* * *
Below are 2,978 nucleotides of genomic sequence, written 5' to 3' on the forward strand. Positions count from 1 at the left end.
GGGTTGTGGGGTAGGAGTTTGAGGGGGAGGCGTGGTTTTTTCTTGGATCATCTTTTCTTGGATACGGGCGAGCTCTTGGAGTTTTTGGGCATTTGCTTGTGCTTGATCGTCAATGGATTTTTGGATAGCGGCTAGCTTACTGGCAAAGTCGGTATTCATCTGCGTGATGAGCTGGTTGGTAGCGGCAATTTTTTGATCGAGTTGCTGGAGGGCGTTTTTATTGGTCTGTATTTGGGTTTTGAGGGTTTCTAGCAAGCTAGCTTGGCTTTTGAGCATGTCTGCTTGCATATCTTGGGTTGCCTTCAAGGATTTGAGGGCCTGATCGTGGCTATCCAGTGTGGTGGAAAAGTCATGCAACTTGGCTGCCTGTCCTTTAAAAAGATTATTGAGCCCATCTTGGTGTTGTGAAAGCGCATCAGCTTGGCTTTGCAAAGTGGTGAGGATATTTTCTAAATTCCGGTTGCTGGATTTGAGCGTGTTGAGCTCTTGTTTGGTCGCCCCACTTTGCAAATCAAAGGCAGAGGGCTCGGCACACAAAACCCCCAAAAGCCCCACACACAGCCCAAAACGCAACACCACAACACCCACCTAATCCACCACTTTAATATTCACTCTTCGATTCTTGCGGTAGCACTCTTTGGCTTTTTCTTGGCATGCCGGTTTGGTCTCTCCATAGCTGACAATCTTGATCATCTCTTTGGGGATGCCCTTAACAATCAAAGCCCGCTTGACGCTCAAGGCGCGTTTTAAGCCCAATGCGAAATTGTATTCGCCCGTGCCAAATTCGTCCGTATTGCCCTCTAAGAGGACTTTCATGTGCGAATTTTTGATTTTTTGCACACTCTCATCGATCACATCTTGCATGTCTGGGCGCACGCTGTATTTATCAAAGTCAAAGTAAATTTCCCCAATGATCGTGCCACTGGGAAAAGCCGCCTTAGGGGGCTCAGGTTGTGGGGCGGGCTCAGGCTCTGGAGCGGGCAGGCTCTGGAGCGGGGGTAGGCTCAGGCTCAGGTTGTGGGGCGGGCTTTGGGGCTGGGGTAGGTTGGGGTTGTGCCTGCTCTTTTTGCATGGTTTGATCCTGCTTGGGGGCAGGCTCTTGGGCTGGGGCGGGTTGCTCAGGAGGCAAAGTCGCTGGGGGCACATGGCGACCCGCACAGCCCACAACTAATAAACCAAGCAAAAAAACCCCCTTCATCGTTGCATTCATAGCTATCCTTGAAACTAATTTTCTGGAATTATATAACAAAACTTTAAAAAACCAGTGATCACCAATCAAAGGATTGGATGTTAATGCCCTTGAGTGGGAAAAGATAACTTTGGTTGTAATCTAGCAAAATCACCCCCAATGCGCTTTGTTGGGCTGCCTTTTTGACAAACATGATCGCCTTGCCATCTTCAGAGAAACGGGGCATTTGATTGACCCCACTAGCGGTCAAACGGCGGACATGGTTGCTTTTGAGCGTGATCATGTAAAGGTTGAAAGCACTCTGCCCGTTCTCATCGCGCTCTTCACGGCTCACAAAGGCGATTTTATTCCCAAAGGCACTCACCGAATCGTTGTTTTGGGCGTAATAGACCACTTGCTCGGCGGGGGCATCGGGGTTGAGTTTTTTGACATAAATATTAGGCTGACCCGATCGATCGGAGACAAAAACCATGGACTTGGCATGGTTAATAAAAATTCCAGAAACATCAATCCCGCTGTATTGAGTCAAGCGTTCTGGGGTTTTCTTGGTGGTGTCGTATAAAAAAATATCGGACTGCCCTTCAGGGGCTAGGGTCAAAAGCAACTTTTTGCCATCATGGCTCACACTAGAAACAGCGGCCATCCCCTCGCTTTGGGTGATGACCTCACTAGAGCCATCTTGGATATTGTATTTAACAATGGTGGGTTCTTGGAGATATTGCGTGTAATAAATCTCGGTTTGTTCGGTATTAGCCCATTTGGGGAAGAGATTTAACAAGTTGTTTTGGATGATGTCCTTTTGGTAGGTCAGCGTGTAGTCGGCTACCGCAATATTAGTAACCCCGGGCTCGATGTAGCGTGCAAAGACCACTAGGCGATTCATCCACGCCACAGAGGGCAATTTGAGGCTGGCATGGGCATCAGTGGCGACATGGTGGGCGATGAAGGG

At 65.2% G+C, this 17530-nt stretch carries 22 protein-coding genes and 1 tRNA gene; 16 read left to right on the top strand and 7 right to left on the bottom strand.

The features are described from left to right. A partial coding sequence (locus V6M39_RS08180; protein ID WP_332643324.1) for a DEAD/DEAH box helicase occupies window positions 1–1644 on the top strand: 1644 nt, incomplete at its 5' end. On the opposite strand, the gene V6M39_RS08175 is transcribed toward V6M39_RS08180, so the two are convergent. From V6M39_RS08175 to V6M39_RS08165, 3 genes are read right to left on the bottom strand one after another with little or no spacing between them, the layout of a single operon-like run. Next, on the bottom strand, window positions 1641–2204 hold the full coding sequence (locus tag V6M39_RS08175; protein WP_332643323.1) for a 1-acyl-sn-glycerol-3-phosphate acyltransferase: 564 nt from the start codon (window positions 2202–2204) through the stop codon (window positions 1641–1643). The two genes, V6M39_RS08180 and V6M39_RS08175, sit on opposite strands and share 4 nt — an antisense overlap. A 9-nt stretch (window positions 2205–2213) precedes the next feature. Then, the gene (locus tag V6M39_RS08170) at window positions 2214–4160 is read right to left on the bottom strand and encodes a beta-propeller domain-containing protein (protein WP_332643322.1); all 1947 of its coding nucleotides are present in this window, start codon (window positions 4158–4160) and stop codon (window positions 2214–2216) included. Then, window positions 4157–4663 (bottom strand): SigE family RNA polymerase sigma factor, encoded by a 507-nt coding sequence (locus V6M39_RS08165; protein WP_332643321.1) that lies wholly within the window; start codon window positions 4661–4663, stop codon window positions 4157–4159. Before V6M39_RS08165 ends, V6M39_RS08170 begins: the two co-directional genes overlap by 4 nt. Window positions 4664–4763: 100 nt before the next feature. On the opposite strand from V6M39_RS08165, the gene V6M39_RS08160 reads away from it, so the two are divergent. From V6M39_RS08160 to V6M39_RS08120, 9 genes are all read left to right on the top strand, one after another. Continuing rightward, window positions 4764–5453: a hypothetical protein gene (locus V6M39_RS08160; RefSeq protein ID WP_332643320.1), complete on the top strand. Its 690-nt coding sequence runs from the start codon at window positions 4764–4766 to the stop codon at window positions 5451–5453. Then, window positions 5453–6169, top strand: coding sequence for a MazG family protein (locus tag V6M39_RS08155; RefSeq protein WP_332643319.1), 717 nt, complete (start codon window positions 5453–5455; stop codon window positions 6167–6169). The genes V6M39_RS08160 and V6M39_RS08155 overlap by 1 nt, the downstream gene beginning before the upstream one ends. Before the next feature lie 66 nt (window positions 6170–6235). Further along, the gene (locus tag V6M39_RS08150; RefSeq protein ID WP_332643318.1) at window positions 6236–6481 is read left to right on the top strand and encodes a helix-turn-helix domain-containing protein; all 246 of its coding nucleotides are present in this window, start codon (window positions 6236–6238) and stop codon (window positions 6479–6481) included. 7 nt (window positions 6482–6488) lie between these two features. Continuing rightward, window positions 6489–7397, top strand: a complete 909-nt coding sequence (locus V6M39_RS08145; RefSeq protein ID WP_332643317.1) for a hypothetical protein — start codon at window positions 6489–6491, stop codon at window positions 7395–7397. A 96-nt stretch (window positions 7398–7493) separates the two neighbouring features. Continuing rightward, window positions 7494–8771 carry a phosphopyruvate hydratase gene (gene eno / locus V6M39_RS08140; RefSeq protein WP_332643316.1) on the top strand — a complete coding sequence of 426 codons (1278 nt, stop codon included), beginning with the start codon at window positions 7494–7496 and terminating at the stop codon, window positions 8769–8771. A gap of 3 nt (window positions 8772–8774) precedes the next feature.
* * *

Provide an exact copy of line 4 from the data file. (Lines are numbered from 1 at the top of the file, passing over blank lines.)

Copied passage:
The features are described from left to right. A partial coding sequence (locus V6M39_RS08180; protein ID WP_332643324.1) for a DEAD/DEAH box helicase occupies window positions 1–1644 on the top strand: 1644 nt, incomplete at its 5' end. On the opposite strand, the gene V6M39_RS08175 is transcribed toward V6M39_RS08180, so the two are convergent. From V6M39_RS08175 to V6M39_RS08165, 3 genes are read right to left on the bottom strand one after another with little or no spacing between them, the layout of a single operon-like run. Next, on the bottom strand, window positions 1641–2204 hold the full coding sequence (locus tag V6M39_RS08175; protein WP_332643323.1) for a 1-acyl-sn-glycerol-3-phosphate acyltransferase: 564 nt from the start codon (window positions 2202–2204) through the stop codon (window positions 1641–1643). The two genes, V6M39_RS08180 and V6M39_RS08175, sit on opposite strands and share 4 nt — an antisense overlap. A 9-nt stretch (window positions 2205–2213) precedes the next feature. Then, the gene (locus tag V6M39_RS08170) at window positions 2214–4160 is read right to left on the bottom strand and encodes a beta-propeller domain-containing protein (protein WP_332643322.1); all 1947 of its coding nucleotides are present in this window, start codon (window positions 4158–4160) and stop codon (window positions 2214–2216) included. Then, window positions 4157–4663 (bottom strand): SigE family RNA polymerase sigma factor, encoded by a 507-nt coding sequence (locus V6M39_RS08165; protein WP_332643321.1) that lies wholly within the window; start codon window positions 4661–4663, stop codon window positions 4157–4159. Before V6M39_RS08165 ends, V6M39_RS08170 begins: the two co-directional genes overlap by 4 nt. Window positions 4664–4763: 100 nt before the next feature. On the opposite strand from V6M39_RS08165, the gene V6M39_RS08160 reads away from it, so the two are divergent. From V6M39_RS08160 to V6M39_RS08120, 9 genes are all read left to right on the top strand, one after another. Continuing rightward, window positions 4764–5453: a hypothetical protein gene (locus V6M39_RS08160; RefSeq protein ID WP_332643320.1), complete on the top strand. Its 690-nt coding sequence runs from the start codon at window positions 4764–4766 to the stop codon at window positions 5451–5453. Then, window positions 5453–6169, top strand: coding sequence for a MazG family protein (locus tag V6M39_RS08155; RefSeq protein WP_332643319.1), 717 nt, complete (start codon window positions 5453–5455; stop codon window positions 6167–6169). The genes V6M39_RS08160 and V6M39_RS08155 overlap by 1 nt, the downstream gene beginning before the upstream one ends. Before the next feature lie 66 nt (window positions 6170–6235). Further along, the gene (locus tag V6M39_RS08150; RefSeq protein ID WP_332643318.1) at window positions 6236–6481 is read left to right on the top strand and encodes a helix-turn-helix domain-containing protein; all 246 of its coding nucleotides are present in this window, start codon (window positions 6236–6238) and stop codon (window positions 6479–6481) included. 7 nt (window positions 6482–6488) lie between these two features. Continuing rightward, window positions 6489–7397, top strand: a complete 909-nt coding sequence (locus V6M39_RS08145; RefSeq protein ID WP_332643317.1) for a hypothetical protein — start codon at window positions 6489–6491, stop codon at window positions 7395–7397. A 96-nt stretch (window positions 7398–7493) separates the two neighbouring features. Continuing rightward, window positions 7494–8771 carry a phosphopyruvate hydratase gene (gene eno / locus V6M39_RS08140; RefSeq protein WP_332643316.1) on the top strand — a complete coding sequence of 426 codons (1278 nt, stop codon included), beginning with the start codon at window positions 7494–7496 and terminating at the stop codon, window positions 8769–8771. A gap of 3 nt (window positions 8772–8774) precedes the next feature.